By Mark Kaufman
In front of a hall of seated diplomats, Greta Thunberg delivered a particularly emotive speech at the New York City headquarters of the United Nations on Sept. 23.
Though, the 16-year-old Swedish climate activist’s address to the U.N. Climate Action Summit was more like a four-minute scolding: Global governments have fallen woefully short of responding to relentlessly rising global temperatures, Thunberg emphasized.
“This is all wrong,” Thunberg began. “I shouldn’t be up here. I should be back in school on the other side of the ocean. Yet you all come to us young people for hope? How dare you!”
“For more than 30 years the science has been crystal clear,” she added. “How dare you continue to look away, and come here saying that you are doing enough, when the politics and solutions needed are still nowhere in sight.”
Scientists have emphasized, repeatedly and in a deeply-vetted U.N. report, that modern civilization must curb the planet’s warming at 1.5 degrees Celsius (2.7 degrees Fahrenheit) above pre-Industrial Revolution temperatures to avoid the worst and ever-worsening consequences of climate change, namely extreme weather and the growing potential of irreversible planetary disruptions (such as catastrophic ice sheet collapse in Antartica).
“Limiting warming to 1.5 C is possible within the laws of chemistry and physics but doing so would require unprecedented changes,” Jim Skea, a leading IPCC scientist, said last year.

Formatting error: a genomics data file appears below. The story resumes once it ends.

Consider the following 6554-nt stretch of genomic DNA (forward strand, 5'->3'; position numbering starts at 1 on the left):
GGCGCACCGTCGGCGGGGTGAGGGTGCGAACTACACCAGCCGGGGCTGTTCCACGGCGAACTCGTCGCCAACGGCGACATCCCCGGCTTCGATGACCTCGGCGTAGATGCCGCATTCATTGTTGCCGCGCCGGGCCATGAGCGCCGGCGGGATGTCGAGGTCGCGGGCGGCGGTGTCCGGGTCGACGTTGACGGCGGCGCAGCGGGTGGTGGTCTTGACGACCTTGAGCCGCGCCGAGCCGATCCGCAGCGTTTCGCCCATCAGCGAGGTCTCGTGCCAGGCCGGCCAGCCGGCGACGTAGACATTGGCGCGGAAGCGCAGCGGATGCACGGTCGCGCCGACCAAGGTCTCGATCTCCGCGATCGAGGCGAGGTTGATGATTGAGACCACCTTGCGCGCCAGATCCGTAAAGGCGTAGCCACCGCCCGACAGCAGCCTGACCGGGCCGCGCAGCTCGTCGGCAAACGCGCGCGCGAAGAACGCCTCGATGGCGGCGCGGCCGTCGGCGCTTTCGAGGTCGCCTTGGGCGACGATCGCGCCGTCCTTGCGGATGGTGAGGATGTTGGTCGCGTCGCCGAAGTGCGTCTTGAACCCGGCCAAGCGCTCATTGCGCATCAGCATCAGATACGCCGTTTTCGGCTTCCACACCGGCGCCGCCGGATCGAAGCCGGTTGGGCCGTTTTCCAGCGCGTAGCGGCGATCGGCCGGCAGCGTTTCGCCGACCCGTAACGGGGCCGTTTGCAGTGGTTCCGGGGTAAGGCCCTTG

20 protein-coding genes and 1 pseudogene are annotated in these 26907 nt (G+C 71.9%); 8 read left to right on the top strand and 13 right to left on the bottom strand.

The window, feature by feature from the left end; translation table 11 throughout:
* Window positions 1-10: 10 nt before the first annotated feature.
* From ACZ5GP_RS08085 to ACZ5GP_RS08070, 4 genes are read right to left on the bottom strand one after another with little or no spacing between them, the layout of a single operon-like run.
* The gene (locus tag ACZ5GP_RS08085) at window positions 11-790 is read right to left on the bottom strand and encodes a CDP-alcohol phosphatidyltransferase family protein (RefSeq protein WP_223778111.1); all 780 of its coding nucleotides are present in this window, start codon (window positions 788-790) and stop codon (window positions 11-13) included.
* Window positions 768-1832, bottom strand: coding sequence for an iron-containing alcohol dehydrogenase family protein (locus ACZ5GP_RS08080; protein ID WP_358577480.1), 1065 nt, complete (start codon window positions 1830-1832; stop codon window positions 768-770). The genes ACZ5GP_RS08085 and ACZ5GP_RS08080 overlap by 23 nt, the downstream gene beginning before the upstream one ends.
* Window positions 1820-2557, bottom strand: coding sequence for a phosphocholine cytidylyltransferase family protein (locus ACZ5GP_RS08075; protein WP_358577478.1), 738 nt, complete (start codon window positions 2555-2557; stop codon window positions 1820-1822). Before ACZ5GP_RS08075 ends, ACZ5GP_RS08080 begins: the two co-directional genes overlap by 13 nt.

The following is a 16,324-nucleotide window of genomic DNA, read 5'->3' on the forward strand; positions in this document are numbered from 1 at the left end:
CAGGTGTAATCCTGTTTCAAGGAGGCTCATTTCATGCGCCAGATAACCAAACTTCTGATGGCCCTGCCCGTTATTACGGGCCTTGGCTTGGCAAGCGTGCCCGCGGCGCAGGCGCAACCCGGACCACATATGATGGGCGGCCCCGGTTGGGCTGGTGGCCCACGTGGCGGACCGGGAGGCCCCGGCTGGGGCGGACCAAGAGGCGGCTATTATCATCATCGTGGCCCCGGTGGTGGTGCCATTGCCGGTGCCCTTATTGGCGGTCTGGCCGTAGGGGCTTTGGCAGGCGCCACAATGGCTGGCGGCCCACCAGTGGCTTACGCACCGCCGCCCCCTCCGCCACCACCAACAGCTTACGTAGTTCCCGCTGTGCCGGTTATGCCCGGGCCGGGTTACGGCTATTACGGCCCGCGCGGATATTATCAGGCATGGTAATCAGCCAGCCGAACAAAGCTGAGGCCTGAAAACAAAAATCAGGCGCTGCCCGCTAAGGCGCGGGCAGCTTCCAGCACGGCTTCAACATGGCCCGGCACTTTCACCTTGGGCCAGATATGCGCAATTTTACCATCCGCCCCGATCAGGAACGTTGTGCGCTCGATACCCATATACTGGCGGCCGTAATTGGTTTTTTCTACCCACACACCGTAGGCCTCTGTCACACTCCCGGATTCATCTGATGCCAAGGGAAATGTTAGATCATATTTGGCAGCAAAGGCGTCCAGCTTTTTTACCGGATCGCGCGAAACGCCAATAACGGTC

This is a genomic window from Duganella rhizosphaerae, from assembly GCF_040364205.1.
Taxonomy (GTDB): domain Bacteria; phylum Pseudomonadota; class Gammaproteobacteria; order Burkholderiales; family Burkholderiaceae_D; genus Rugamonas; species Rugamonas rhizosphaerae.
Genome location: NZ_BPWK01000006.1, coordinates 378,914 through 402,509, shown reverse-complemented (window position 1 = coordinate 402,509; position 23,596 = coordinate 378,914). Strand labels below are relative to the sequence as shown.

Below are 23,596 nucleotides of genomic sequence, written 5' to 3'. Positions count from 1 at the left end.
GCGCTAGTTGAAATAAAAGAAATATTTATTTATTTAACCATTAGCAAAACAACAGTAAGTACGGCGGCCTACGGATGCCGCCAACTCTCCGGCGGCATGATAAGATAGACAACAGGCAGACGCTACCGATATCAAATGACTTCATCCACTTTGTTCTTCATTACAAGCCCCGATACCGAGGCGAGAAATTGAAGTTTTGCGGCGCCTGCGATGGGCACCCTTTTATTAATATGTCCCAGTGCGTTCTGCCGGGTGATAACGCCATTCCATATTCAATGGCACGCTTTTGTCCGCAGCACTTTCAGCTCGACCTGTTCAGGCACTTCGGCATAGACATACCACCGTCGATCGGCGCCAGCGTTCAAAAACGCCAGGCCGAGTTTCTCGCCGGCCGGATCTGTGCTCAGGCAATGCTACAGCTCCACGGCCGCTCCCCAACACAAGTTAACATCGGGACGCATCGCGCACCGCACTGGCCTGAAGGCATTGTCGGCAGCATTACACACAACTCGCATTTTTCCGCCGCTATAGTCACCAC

But Thunberg noted that global society continues to emit prodigious amounts of heat-trapping gases, particularly carbon dioxide, into the atmosphere. Society will soon surpass its 1.5 C carbon budget, meaning the amount of carbon civilization can emit before heating the Earth beyond the 1.5 C mark.
“With today’s emissions levels, that remaining CO2 budget will be entirely gone in less than eight and a half years,” Thunberg said. “There will not be any solutions or plans presented in line with these figures today. Because these numbers are too uncomfortable. And you are still not mature enough to tell it like it is.”
Without a radical transformation of nations’ electrical generation, transportation, industrial, and agricultural sectors — particularly among the U.S., EU, China, and India — curbing temperatures at even 2 Celsius (3.6 degrees Fahrenheit) is now likely unfeasible, if not nearly impossible, to achieve.
Earth’s atmospheric carbon dioxide emissions are now skyrocketing. CO2 levels haven’t been this high in at least 800,000 years — though more likely millions of years. What’s more, carbon levels are now rising at rates that are unprecedented in both the geologic and historic record.
“Right here, right now is where we draw the line,” concluded Thunberg. “The world is waking up. And change is coming, whether you like it or not.”